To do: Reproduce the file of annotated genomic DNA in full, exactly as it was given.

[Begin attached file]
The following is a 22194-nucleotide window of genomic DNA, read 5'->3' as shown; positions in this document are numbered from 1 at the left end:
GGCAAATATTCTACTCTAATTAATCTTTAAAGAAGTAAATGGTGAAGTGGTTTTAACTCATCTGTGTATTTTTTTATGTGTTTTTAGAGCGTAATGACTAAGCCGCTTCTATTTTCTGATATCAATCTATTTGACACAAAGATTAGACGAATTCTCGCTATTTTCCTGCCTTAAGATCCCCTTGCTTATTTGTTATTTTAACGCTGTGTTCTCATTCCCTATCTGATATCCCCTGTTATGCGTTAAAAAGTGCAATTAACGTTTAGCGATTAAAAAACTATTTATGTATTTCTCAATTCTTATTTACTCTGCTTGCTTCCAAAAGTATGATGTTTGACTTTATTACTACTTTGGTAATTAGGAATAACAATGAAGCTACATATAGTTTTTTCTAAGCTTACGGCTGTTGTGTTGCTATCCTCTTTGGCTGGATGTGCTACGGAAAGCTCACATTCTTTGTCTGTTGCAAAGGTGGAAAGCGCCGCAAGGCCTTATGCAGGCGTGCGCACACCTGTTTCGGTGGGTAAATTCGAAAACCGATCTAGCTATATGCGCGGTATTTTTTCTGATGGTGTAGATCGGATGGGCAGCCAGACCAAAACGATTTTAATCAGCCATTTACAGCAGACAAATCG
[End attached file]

The following is a 22194-nucleotide window of genomic DNA, read 5'->3' as shown; positions in this document are numbered from 1 at the left end:
GGCAAATATTCTACTCTAATTAATCTTTAAAGAAGTAAATGGTGAAGTGGTTTTAACTCATCTGTGTATTTTTTTATGTGTTTTTAGAGCGTAATGACTAAGCCGCTTCTATTTTCTGATATCAATCTATTTGACACAAAGATTAGACGAATTCTCGCTATTTTCCTGCCTTAAGATCCCCTTGCTTATTTGTTATTTTAACGCTGTGTTCTCATTCCCTATCTGATATCCCCTGTTATGCGTTAAAAAGTGCAATTAACGTTTAGCGATTAAAAAACTATTTATGTATTTCTCAATTCTTATTTACTCTGCTTGCTTCCAAAAGTATGATGTTTGACTTTATTACTACTTTGGTAATTAGGAATAACAATGAAGCTACATATAGTTTTTTCTAAGCTTACGGCTGTTGTGTTGCTATCCTCTTTGGCTGGATGTGCTACGGAAAGCTCACATTCTTTGTCTGTTGCAAAGGTGGAAAGCGCCGCAAGGCCTTATGCAGGCGTGCGCACACCTGTTTCGGTGGGTAAATTCGAAAACCGATCTAGCTATATGCGCGGTATTTTTTCTGATGGTGTAGATCGGATGGGCAGCCAGACCAAAACGATTTTAATCAGCCATTTACAGCAGACAAATCG